MARGHERITA MOSCARDINI | Utopia Dystopia: the myth of progress seen from the South

Madre, Napoli. From July 8, 2021

Curated by Kathryn Weir

Conceived in relation to the Madre’s collection and including works by 55 Italian and international artists, Utopia Dystopia: the myth of progress seen from the South investigates contemporary practices that have responded to the massive social changes of the last half century: urbanization, industrialization, the creation of new urban peripheries, the demographic transformation of rural space, struggles related to bodily choices, freedoms and constraints.

The exhibition proposes an analysis of the utopian promises and dystopian experiences of modernity, with particular attention to southern Italy, as well as to the representation of the substantial failure of the violent logics underpinning economic progress – the failure also of an overextended system, as experienced over the last year of the Covid-19 pandemic. From Mimmo Jodice’s sharp observations of the urban periphery, industrial architectures and southern landscapes in the Sixties and the Seventies, to Antonio Biasiucci’s photographic tributes to abandoned villages and pastoral life in Campania, to Raffaela Mariniello’s and Ibrahim Mahama’s investigations of the industrial space of Bagnoli, with its powerful and toxic beauty. Also explored across six sections – Urban Space, Rural Space, Peripheral Space, Industrial Space, Extraterritorial Space and the Space of the Body –  is the potential through artistic intervention to open spaces of transformation within dystopian realities, and to create alternatives. Joseph Beuys wrote on the poster for his 1971 exhibition in Naples (created on the basis of a photographic work on show here): ‘The revolution is us’.

The modern ideology of progress affirmed the ability of human beings to reshape their lives and environments with the help of technology and science, creating new infrastructure and providing access to medical services, education and waged labor. New choices and freedoms were promised to women and others that had been historically marginalized or economically disadvantaged. Many rather found themselves isolated in the suburbs, in small households and with precarious, poorly paid and often dangerous work. The creation of utopian spaces for knowledge sharing and artistic experimentation in the periphery animated several artists in the Neapolitan context from as early as the late sixties. The work of Riccardo Dalisi, who collaborated with the artisans and young people of Rione Traiano, was exemplary in this regard. In the same period, Tomaso Binga interpreted through her artistic work the dominant media vision of women as sexual objects, far from the independence and respect declared by a society that proclaimed itself progressive. A large number of artists have sought a way out of an apparent systemic dead end, questioning, in historical perspective, the established order and accepted norms.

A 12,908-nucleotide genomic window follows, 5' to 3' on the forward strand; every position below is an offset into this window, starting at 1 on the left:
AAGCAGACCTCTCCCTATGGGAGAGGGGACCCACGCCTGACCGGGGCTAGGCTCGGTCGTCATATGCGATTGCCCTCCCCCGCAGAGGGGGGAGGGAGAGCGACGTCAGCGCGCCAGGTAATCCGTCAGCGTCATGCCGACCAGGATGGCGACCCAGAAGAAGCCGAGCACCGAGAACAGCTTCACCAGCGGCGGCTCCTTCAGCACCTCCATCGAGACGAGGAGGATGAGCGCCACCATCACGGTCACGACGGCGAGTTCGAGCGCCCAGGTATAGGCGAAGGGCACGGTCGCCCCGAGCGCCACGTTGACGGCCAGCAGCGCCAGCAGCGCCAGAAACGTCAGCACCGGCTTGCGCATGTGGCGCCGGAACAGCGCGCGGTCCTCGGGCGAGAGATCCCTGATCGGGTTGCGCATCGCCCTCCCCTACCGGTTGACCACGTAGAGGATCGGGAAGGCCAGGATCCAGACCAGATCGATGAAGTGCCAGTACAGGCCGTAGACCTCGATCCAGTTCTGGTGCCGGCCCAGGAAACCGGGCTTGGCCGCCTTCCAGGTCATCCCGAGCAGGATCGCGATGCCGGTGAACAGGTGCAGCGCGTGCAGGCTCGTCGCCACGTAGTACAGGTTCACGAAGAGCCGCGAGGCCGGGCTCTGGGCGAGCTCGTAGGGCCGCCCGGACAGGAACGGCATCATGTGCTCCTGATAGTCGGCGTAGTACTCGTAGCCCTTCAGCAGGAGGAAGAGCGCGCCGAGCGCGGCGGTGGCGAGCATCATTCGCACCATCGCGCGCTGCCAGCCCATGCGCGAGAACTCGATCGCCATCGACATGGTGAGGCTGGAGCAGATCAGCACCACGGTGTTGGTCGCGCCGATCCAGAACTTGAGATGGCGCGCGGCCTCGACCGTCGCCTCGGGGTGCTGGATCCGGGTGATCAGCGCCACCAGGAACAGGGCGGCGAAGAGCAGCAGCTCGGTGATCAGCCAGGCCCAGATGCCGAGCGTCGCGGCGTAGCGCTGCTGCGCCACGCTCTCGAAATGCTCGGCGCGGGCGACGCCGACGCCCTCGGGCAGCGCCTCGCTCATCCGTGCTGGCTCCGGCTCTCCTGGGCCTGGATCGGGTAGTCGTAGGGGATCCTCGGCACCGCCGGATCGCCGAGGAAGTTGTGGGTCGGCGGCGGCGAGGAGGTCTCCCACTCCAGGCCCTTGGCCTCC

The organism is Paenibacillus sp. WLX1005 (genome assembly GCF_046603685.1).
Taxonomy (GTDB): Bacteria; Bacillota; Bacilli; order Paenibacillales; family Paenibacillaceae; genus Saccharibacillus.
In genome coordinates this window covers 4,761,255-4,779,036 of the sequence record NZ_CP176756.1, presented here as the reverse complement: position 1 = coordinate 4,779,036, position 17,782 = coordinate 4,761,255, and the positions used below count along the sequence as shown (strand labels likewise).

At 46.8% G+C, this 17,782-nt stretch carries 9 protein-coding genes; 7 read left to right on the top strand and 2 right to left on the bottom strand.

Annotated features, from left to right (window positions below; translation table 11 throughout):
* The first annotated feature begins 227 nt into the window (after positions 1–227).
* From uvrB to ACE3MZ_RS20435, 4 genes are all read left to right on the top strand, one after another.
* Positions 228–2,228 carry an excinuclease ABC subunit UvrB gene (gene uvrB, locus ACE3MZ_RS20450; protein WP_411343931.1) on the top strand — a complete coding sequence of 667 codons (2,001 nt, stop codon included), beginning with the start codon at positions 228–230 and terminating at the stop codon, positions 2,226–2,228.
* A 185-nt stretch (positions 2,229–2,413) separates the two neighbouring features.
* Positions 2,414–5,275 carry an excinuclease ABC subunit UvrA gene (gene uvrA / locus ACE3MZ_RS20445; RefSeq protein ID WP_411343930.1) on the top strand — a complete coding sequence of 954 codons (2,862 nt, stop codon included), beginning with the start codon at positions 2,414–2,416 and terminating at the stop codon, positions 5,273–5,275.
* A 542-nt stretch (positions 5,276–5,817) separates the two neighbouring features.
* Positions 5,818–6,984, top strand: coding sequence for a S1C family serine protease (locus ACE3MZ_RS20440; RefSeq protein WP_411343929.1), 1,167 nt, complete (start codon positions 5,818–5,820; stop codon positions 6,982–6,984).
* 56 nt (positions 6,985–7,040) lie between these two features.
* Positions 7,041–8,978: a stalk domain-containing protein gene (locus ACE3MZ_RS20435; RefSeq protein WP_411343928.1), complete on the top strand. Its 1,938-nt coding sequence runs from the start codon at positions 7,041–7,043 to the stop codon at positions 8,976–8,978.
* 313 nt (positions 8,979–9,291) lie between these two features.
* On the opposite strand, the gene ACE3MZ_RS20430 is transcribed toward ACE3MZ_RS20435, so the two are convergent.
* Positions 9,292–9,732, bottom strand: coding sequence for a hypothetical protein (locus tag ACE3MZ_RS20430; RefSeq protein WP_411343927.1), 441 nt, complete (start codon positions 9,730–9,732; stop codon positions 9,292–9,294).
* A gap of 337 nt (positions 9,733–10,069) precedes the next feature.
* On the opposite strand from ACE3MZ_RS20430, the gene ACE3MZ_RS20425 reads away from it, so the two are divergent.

From the period of the unification of Italy, often experienced as the undue imposition of a northern economic and social system, the existence of a devalued and exploited south needing to reaffirm itself has been underlined, as Giulio Delvè’s work in the exhibition, Viva il Brigantaggio, reminds us. Progress and the economic system of capital growth require constant expansion, cheap labor, and new resources. The collaborating duo Bianco-Valente work with various communities in regard to the effects in the Mezzogiorno of this system, which has led to the expropriation of land, migration to the north and the big cities, with the ensuing loss of roots, cultural identity and memory. French sociologist Pierre Bourdieu has defined neoliberalism as ‘a program designed to destroy collective structures capable of obstructing pure market logic’ (Le Monde diplomatique, December 1998). The south nonetheless asserts itself as a territory where these structures and values are preserved and where the extreme beauty and fragility of existence are still collectively celebrated: a territory where another future can be imagined.

Artists: Francesco Arena, Betty Bee, Joseph Beuys, Monica Biancardi, Bianco-Valente, Antonio Biasiucci, Tomaso Binga, Eduardo Castaldo, Tonino Casula, Patty Chang e David Kelley, Danilo Correale, Riccardo Dalisi, Alexandre de Cunha, Giulio Delvè, Maria Adele Del Vecchio, Romina De Novellis, Baldo Diodato, Salvatore Emblema, Bruna Esposito, Cherubino Gambardella, Eugenio Giliberti, Didi Gnocchi, Goldschmied & Chiari, Gruppo XX, John DiLeva Halpern, Rebecca Horn, Michele Iodice, Mimmo Jodice, Kiluanji Kia Henda, Désirée Klain e Matteo Antonelli, Maria Lai, Ibrahim Mahama, Domenico Antonio Mancini, Lina Mangiacapre, Umberto Manzo, Raffaela Mariniello, Margherita Moscardini, Raffaela Naldi Rossano, Temitayo Ogunbiyi, Catherine Opie, Giulio Paolini, Athena Papadopoulos, Perino & Vele, Felice Pignataro, Giulia Piscitelli, Paolo Puddu, Annalisa Ramondino, Justin Randolph Thompson, Francesco Rosi, Mathilde Rosier, Rosy Rox, Melita Rotondo, Roxy in the Box, Franco Silvestro, Eugenio Tibaldi.